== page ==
Recent headlines have been dominated by “mega” breaches involving tens of millions of customers. This article highlights some of the biggest recent US privacy breaches, and considers how a similar incident might affect UK companies.

A large-scale UK breach is inevitable. UK organisations must prepare in advance in order to protect their consumer data and technology systems.

Recent US Breaches

The recent hacking of Sony Pictures released sensitive internal documents and emails, and costs are publically estimated at $70-$100 million. In October 2014, hackers at JPMorgan Chase & Co. compromised contact information of 76 million individuals and 8 million small businesses, and there are concerns that the stolen information could be used in phishing attacks to obtain additional personal information sufficient to commit fraud. In September 2014, Home Depot announced that malware had infected its point-of-sale systems, potentially impacting 56 million payment cards; public reports estimate costs at $62 million. Hackers also attacked Target in 2013, stealing 40 million payment cards and contact information of 70 million customers, and damaging Target’s reputation and stock prices, leading to the resignation of Target’s CEO and chairman. Target estimates final breach-related costs of $148 million.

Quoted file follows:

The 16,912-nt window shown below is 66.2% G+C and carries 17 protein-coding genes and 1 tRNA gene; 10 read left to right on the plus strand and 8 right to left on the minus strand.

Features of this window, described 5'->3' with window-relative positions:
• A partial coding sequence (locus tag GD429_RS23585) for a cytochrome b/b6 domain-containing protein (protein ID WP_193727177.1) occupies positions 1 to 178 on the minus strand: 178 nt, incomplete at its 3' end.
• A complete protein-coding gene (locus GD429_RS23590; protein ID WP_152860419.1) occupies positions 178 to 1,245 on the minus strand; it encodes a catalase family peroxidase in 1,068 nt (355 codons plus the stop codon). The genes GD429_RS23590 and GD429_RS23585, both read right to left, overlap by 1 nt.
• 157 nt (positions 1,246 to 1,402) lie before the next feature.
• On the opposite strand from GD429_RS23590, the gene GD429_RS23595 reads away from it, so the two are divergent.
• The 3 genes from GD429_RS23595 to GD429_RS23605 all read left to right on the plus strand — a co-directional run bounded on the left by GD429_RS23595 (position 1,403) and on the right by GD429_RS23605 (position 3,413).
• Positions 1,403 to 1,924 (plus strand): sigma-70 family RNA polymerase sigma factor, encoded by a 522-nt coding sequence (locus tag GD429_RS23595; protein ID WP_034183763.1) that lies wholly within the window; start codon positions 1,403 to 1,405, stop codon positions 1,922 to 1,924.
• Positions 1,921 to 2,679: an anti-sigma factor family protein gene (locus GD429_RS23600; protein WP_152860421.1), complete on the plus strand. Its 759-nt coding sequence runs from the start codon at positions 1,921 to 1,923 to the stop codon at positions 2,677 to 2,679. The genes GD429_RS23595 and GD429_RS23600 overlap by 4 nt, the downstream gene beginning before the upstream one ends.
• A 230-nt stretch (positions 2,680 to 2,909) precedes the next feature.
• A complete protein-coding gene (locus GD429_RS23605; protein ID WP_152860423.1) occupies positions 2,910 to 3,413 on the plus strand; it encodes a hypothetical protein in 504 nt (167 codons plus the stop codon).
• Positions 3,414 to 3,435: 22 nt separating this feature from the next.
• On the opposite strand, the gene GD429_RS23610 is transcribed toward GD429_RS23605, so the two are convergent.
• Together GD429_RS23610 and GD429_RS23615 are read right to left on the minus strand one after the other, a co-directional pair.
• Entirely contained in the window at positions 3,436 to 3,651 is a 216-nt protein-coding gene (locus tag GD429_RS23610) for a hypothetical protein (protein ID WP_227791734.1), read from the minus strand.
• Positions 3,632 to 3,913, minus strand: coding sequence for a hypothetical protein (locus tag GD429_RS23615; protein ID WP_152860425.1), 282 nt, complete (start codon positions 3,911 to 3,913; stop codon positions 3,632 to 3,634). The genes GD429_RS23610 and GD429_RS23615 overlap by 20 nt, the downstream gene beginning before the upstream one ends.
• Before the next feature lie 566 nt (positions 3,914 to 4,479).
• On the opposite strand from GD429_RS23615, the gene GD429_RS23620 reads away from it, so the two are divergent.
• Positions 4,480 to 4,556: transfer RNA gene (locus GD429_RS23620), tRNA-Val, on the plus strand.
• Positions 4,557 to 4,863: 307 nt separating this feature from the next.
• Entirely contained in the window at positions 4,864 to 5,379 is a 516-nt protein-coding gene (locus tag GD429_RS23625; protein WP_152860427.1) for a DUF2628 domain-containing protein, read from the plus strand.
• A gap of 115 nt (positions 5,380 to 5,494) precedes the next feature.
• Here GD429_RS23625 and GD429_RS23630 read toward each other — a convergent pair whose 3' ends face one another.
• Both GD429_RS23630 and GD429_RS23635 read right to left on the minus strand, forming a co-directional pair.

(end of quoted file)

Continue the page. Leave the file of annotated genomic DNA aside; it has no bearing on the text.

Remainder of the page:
UK

The UK so far appears to have avoided a large-scale breach incident (although UK organisations generally are not required to report a breach to regulators, suggesting many incidents currently slip below the radar). Nonetheless, a 2014 survey by PWC found that 81% of large UK businesses and 60% of small businesses suffered a breach in the last year, with the average cost nearly doubling since 2013. It is clearly no longer a case of if but when a large-scale breach occurs in the UK, and UK companies should prepare for the following:

Investigative Costs

  • An experienced privacy lawyer is often engaged in the US as “breach coach”, to coordinate the entire breach response, which can lead to lower costs overall and a more effective response.
  • Computer forensic specialists can help to mitigate costs: a US company which appeared from the outside to have suffered a large-scale breach was able to show through forensic analysis that its network was not compromised.
  • Privacy counsel can help a company comply with its various legal obligations: the ICO is already very active in this area, and the draft EU General Data Protection Regulation ("EU Regulation"), which will impose mandatory obligations on companies who suffer a breach, is expected to be finalised shortly. Furthermore, a large-scale breach is likely to affect foreign as well as UK citizens, which may require compliance with foreign data breach requirements.

Notifications and Credit Monitoring

  • The ICO currently recommends notifying affected individuals where it will help such individuals to manage their risk, and the EU Regulation will require mandatory notification “where adverse impact is determined”.
  • Notification costs can include legal costs to draft letters, address-checking, and postage costs, plus a call centre to respond to enquiries from affected individuals.